Saturday, May 26, 2018
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Job investment is commissioners' priority

Workforce investment is kind of like a dating service that links workers with employers.

But who runs the dating service and where the prospective suitors should meet have become hot political topics in Lucas County government.

The most immediate issue is whether the county commissioners will allow the Workforce Policy Board, a body made up mostly of local business leaders and union officials, to be more than just an advisory panel.

A preliminary consultant's report delivered to the commissioners last week recommends one option that would grant the policy board the power to hire its own executive director and have more financial authority.

The commissioners have to decide whether to cede power to the advisory board or keep control of a federal program set up to train workers.

Bill Brennan, chairman of the policy board, said the volunteer board members who are frustrated by the lack of progress think wresting the program from county government will make it more efficient.

“It will allow us to make decisions more quickly,” Mr. Brennan said. “Government does not make decisions quickly. The whole purpose of [the Workforce Investment Act] is to have more business involvement.”

The Workforce Investment Act of 1998 was designed to train workers to meet the labor needs of employers. Like a dating service, employers spell out what they're looking for, and workers are trained for those jobs. The county's workforce investment agency is supposed to bring them together, and everyone goes away happy.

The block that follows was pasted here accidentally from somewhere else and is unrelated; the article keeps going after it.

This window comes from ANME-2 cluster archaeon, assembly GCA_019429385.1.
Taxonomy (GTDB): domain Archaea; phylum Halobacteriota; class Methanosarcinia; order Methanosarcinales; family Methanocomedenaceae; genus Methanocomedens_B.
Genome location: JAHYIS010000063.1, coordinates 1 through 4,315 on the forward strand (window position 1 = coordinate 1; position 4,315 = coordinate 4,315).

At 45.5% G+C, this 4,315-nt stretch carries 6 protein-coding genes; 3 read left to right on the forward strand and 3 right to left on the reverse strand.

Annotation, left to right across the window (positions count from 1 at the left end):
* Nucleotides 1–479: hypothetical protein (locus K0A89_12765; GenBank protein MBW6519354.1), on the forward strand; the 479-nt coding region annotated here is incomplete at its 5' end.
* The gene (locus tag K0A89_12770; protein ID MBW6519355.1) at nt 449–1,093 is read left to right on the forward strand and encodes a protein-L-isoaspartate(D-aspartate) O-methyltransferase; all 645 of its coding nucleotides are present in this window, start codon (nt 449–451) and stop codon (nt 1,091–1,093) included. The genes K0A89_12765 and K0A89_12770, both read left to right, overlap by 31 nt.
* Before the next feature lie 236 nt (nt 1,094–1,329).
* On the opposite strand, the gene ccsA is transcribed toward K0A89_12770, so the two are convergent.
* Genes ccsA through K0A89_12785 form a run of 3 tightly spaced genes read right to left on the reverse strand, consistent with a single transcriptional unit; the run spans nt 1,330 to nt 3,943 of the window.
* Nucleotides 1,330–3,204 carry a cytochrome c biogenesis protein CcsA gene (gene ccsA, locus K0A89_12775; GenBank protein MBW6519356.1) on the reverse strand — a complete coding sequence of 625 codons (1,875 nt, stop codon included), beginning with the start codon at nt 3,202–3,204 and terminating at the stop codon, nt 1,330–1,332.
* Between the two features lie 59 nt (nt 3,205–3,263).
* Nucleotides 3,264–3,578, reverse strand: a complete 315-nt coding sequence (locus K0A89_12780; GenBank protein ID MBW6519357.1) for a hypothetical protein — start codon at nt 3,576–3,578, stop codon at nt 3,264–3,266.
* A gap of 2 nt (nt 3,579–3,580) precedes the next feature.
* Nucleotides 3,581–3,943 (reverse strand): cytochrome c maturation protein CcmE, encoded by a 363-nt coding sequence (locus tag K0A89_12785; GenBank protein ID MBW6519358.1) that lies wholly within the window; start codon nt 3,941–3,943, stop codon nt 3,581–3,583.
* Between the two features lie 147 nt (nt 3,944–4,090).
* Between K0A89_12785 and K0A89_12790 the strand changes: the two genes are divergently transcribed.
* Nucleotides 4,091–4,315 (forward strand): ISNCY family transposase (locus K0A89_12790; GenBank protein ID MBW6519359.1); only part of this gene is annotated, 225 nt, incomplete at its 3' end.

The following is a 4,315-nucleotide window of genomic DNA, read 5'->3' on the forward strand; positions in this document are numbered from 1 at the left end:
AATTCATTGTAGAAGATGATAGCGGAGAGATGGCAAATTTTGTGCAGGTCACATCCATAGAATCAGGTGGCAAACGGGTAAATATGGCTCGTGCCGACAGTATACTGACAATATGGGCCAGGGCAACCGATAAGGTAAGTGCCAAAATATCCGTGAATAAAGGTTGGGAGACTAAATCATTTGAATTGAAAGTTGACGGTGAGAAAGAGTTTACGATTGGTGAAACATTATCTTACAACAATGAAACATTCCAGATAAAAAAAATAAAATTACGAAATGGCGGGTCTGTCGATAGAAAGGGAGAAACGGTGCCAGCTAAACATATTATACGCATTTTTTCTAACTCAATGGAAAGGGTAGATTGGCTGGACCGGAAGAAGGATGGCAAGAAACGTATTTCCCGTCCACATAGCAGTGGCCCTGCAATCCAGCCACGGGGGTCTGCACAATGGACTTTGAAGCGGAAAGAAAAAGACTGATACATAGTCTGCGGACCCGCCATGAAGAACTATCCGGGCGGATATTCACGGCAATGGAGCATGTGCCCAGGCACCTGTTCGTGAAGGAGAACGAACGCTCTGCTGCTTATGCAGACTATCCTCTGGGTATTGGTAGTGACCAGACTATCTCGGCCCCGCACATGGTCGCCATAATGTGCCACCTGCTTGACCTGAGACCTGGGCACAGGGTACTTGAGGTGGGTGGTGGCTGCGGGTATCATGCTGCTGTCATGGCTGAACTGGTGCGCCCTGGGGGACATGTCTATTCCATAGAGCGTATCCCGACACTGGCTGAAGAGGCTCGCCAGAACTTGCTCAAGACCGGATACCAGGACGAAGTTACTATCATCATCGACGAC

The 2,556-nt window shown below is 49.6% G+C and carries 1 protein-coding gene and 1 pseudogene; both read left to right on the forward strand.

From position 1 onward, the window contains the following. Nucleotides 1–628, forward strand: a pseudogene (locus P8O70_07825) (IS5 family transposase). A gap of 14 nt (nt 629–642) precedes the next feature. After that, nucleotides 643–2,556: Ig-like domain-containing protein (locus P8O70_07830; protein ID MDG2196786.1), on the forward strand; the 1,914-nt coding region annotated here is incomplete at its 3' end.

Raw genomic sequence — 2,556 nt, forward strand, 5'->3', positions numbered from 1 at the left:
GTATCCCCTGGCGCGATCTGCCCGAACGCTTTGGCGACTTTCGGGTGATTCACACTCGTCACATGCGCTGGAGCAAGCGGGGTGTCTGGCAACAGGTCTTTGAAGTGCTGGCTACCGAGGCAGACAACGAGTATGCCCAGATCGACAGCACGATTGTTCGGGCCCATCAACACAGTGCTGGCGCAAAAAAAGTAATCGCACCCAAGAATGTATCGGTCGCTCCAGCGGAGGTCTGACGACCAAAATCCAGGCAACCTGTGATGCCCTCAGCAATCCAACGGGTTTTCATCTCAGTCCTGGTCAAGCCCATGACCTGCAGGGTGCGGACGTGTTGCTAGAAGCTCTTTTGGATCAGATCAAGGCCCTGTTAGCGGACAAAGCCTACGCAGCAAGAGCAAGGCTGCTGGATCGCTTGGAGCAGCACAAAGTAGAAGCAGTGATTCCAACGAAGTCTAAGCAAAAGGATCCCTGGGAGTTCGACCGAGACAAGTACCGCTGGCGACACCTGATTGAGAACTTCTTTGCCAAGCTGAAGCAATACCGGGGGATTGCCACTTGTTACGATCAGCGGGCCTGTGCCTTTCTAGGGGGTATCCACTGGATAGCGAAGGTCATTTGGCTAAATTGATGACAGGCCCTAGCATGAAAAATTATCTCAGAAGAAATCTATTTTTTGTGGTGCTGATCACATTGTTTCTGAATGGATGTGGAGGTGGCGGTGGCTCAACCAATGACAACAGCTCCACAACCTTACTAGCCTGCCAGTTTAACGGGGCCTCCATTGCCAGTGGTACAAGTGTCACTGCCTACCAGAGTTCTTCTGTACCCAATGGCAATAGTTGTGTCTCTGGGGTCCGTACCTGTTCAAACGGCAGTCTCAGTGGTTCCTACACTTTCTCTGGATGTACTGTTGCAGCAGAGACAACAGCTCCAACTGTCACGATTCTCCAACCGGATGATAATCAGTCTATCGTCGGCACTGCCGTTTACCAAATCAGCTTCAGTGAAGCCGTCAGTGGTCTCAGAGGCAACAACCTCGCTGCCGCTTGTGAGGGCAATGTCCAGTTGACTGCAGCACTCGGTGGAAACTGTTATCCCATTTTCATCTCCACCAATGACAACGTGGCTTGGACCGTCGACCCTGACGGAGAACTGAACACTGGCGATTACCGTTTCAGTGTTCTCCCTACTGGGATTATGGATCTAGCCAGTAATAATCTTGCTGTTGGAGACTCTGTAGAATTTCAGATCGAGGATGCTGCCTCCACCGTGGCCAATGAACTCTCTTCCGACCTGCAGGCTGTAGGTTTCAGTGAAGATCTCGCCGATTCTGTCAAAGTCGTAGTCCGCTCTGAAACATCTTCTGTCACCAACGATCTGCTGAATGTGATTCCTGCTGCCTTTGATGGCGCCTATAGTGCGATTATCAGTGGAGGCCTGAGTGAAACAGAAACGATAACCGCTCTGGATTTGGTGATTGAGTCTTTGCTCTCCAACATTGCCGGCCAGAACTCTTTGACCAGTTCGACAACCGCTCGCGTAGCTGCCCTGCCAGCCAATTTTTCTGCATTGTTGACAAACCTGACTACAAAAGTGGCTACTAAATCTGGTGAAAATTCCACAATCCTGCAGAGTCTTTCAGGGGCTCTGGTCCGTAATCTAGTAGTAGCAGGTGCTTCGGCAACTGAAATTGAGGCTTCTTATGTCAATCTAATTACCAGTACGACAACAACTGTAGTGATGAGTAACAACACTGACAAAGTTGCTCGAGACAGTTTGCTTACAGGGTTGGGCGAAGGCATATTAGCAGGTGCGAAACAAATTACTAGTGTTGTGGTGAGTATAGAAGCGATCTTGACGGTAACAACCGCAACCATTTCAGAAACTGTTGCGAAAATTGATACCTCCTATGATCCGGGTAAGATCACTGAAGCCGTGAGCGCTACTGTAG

But workforce investment hasn't had a happy history in Lucas County.

Tom Herman, a Workforce Policy Board member and former chairman, said enthusiasm for the board's mission has waned because it has received so little attention.

“I think [there's been frustration] for nothing more than a lack of progress and direction,” he said. “But the overall frustration is that there's still an opportunity that exists in northwest Ohio, and no one's been willing to take that risk and say, `Let's just do it.'”

The issue may be getting attention now because of political trouble created last year when the state pulled back about $550,000 in unspent funds that were to be used to help dislocated workers.

It embarrassed the commissioners and became an issue in the race between Commissioner Sandy Isenberg and Maggie Thurber, who went on to win the election.

Interest in workforce investment changed with Ms. Thurber's election and Tina Skeldon Wozniak's appointment to replace Bill Copeland, who retired in December. Suddenly, Harry Barlos, president of the commissioners, was not the only commissioner pushing to make the issue a priority.

“I think we have the ears of all the commissioners now,” Mr. Brennan said. “We just want to get this thing moving. Volunteers can only take a project so far.”

Mr. Barlos hasn't ruled out giving the policy board more control, but he's concerned about letting the program be controlled by people who aren't directly accountable to the commissioners. “We're the responsible entity if anything goes wrong - not volunteers on the board, not the executive director,” he said.

Giving the Workforce Policy Board more power would mean leaving the Ohio Option, the state's version of workforce investment. That would free it from having to get state approval for things like how many one-stop locations would be built and where they'll be, according the consultant's draft report.

Ms. Wozniak said she is “open-minded” to the idea of leaving the Ohio Option, but wants to spend more time examining the issue.

“What I like about leaving the Ohio Option is that we would have the self-control of our own entity,” she said.

Ms. Thurber said she's been in favor of having Lucas County leave the Ohio Option since she took office. Seeing the consultant's report has solidified that opinion.

“It gives the [Workforce Policy Board] not only the responsibility but the authority to do the things they thought they should be doing all along,” she said.

Ms. Thurber thinks workforce investment should be the county's top priority, even though the county receives only $4 million to $5 million a year.

“The No. 1 reason now for [businesses] relocating is the availability of a skilled workforce,” she said. “I think your workforce development is the foundation upon which your economic development will be built.”

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